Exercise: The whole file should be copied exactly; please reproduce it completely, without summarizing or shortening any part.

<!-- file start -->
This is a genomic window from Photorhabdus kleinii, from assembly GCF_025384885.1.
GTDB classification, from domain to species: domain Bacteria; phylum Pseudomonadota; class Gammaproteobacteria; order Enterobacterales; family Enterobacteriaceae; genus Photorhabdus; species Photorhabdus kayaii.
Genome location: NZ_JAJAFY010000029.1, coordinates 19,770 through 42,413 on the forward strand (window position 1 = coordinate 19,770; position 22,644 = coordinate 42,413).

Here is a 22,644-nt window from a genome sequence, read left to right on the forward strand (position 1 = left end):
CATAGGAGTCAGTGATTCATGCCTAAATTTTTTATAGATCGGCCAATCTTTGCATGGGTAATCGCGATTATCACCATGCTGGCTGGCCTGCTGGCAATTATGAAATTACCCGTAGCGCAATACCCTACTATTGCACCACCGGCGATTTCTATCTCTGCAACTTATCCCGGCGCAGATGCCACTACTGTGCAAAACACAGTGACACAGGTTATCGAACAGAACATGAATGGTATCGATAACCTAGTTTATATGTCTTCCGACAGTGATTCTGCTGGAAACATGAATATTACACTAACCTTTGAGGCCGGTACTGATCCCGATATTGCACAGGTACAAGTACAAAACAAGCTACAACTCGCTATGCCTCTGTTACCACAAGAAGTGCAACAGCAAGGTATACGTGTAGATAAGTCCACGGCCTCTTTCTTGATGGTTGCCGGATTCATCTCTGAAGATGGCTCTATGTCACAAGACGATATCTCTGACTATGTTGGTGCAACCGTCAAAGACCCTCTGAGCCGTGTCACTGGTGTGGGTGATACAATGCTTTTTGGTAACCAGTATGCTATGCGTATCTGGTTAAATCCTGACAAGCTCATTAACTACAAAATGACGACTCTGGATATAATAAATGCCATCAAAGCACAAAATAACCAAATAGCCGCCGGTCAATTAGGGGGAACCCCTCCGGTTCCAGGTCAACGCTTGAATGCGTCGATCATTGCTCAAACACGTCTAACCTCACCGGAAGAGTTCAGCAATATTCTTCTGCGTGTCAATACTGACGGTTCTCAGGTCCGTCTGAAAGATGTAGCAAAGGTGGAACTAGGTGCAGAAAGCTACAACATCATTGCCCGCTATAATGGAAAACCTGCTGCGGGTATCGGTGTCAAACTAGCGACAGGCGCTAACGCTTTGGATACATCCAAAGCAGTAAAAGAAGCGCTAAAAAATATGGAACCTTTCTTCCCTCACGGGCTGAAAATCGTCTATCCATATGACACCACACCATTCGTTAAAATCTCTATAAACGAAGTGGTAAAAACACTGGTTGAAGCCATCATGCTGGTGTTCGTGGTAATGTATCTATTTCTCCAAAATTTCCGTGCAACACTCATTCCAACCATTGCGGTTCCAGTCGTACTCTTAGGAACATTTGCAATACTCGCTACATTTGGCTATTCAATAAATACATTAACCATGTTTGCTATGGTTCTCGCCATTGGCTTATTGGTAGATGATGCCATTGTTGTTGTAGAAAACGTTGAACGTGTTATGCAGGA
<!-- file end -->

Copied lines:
This is a genomic window from Photorhabdus kleinii, from assembly GCF_025384885.1.
GTDB classification, from domain to species: domain Bacteria; phylum Pseudomonadota; class Gammaproteobacteria; order Enterobacterales; family Enterobacteriaceae; genus Photorhabdus; species Photorhabdus kayaii.
Genome location: NZ_JAJAFY010000029.1, coordinates 19,770 through 42,413 on the forward strand (window position 1 = coordinate 19,770; position 22,644 = coordinate 42,413).

Here is a 22,644-nt window from a genome sequence, read left to right on the forward strand (position 1 = left end):
CATAGGAGTCAGTGATTCATGCCTAAATTTTTTATAGATCGGCCAATCTTTGCATGGGTAATCGCGATTATCACCATGCTGGCTGGCCTGCTGGCAATTATGAAATTACCCGTAGCGCAATACCCTACTATTGCACCACCGGCGATTTCTATCTCTGCAACTTATCCCGGCGCAGATGCCACTACTGTGCAAAACACAGTGACACAGGTTATCGAACAGAACATGAATGGTATCGATAACCTAGTTTATATGTCTTCCGACAGTGATTCTGCTGGAAACATGAATATTACACTAACCTTTGAGGCCGGTACTGATCCCGATATTGCACAGGTACAAGTACAAAACAAGCTACAACTCGCTATGCCTCTGTTACCACAAGAAGTGCAACAGCAAGGTATACGTGTAGATAAGTCCACGGCCTCTTTCTTGATGGTTGCCGGATTCATCTCTGAAGATGGCTCTATGTCACAAGACGATATCTCTGACTATGTTGGTGCAACCGTCAAAGACCCTCTGAGCCGTGTCACTGGTGTGGGTGATACAATGCTTTTTGGTAACCAGTATGCTATGCGTATCTGGTTAAATCCTGACAAGCTCATTAACTACAAAATGACGACTCTGGATATAATAAATGCCATCAAAGCACAAAATAACCAAATAGCCGCCGGTCAATTAGGGGGAACCCCTCCGGTTCCAGGTCAACGCTTGAATGCGTCGATCATTGCTCAAACACGTCTAACCTCACCGGAAGAGTTCAGCAATATTCTTCTGCGTGTCAATACTGACGGTTCTCAGGTCCGTCTGAAAGATGTAGCAAAGGTGGAACTAGGTGCAGAAAGCTACAACATCATTGCCCGCTATAATGGAAAACCTGCTGCGGGTATCGGTGTCAAACTAGCGACAGGCGCTAACGCTTTGGATACATCCAAAGCAGTAAAAGAAGCGCTAAAAAATATGGAACCTTTCTTCCCTCACGGGCTGAAAATCGTCTATCCATATGACACCACACCATTCGTTAAAATCTCTATAAACGAAGTGGTAAAAACACTGGTTGAAGCCATCATGCTGGTGTTCGTGGTAATGTATCTATTTCTCCAAAATTTCCGTGCAACACTCATTCCAACCATTGCGGTTCCAGTCGTACTCTTAGGAACATTTGCAATACTCGCTACATTTGGCTATTCAATAAATACATTAACCATGTTTGCTATGGTTCTCGCCATTGGCTTATTGGTAGATGATGCCATTGTTGTTGTAGAAAACGTTGAACGTGTTATGCAGGA